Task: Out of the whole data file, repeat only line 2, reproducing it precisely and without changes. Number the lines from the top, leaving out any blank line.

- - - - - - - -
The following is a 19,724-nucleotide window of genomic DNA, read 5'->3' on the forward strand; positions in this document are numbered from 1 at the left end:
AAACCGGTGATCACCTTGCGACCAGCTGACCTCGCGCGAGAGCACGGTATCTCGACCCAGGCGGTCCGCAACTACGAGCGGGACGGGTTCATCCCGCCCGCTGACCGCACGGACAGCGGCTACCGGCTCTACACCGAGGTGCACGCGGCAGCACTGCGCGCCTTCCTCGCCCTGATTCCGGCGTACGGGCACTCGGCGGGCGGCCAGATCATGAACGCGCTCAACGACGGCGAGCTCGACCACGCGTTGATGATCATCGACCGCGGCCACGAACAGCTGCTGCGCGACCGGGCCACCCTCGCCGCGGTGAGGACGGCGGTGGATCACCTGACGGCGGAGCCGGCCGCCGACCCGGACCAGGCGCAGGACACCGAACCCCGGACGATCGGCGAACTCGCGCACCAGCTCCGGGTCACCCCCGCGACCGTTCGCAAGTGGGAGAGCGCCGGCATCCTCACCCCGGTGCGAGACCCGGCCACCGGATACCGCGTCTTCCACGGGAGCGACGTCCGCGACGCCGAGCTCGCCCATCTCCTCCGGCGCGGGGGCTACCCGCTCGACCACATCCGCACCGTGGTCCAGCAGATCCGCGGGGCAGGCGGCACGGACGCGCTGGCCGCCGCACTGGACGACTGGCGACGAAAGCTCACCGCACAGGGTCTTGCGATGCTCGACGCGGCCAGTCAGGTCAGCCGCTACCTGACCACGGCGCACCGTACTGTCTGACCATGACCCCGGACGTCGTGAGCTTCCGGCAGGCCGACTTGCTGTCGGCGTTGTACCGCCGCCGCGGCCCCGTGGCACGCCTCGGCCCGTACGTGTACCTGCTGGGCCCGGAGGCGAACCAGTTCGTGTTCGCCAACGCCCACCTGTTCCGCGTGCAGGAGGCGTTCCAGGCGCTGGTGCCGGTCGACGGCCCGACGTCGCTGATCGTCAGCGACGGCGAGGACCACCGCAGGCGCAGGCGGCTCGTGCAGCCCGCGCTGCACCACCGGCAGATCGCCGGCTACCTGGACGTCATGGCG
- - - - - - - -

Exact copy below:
AAACCGGTGATCACCTTGCGACCAGCTGACCTCGCGCGAGAGCACGGTATCTCGACCCAGGCGGTCCGCAACTACGAGCGGGACGGGTTCATCCCGCCCGCTGACCGCACGGACAGCGGCTACCGGCTCTACACCGAGGTGCACGCGGCAGCACTGCGCGCCTTCCTCGCCCTGATTCCGGCGTACGGGCACTCGGCGGGCGGCCAGATCATGAACGCGCTCAACGACGGCGAGCTCGACCACGCGTTGATGATCATCGACCGCGGCCACGAACAGCTGCTGCGCGACCGGGCCACCCTCGCCGCGGTGAGGACGGCGGTGGATCACCTGACGGCGGAGCCGGCCGCCGACCCGGACCAGGCGCAGGACACCGAACCCCGGACGATCGGCGAACTCGCGCACCAGCTCCGGGTCACCCCCGCGACCGTTCGCAAGTGGGAGAGCGCCGGCATCCTCACCCCGGTGCGAGACCCGGCCACCGGATACCGCGTCTTCCACGGGAGCGACGTCCGCGACGCCGAGCTCGCCCATCTCCTCCGGCGCGGGGGCTACCCGCTCGACCACATCCGCACCGTGGTCCAGCAGATCCGCGGGGCAGGCGGCACGGACGCGCTGGCCGCCGCACTGGACGACTGGCGACGAAAGCTCACCGCACAGGGTCTTGCGATGCTCGACGCGGCCAGTCAGGTCAGCCGCTACCTGACCACGGCGCACCGTACTGTCTGACCATGACCCCGGACGTCGTGAGCTTCCGGCAGGCCGACTTGCTGTCGGCGTTGTACCGCCGCCGCGGCCCCGTGGCACGCCTCGGCCCGTACGTGTACCTGCTGGGCCCGGAGGCGAACCAGTTCGTGTTCGCCAACGCCCACCTGTTCCGCGTGCAGGAGGCGTTCCAGGCGCTGGTGCCGGTCGACGGCCCGACGTCGCTGATCGTCAGCGACGGCGAGGACCACCGCAGGCGCAGGCGGCTCGTGCAGCCCGCGCTGCACCACCGGCAGATCGCCGGCTACCTGGACGTCATGGCG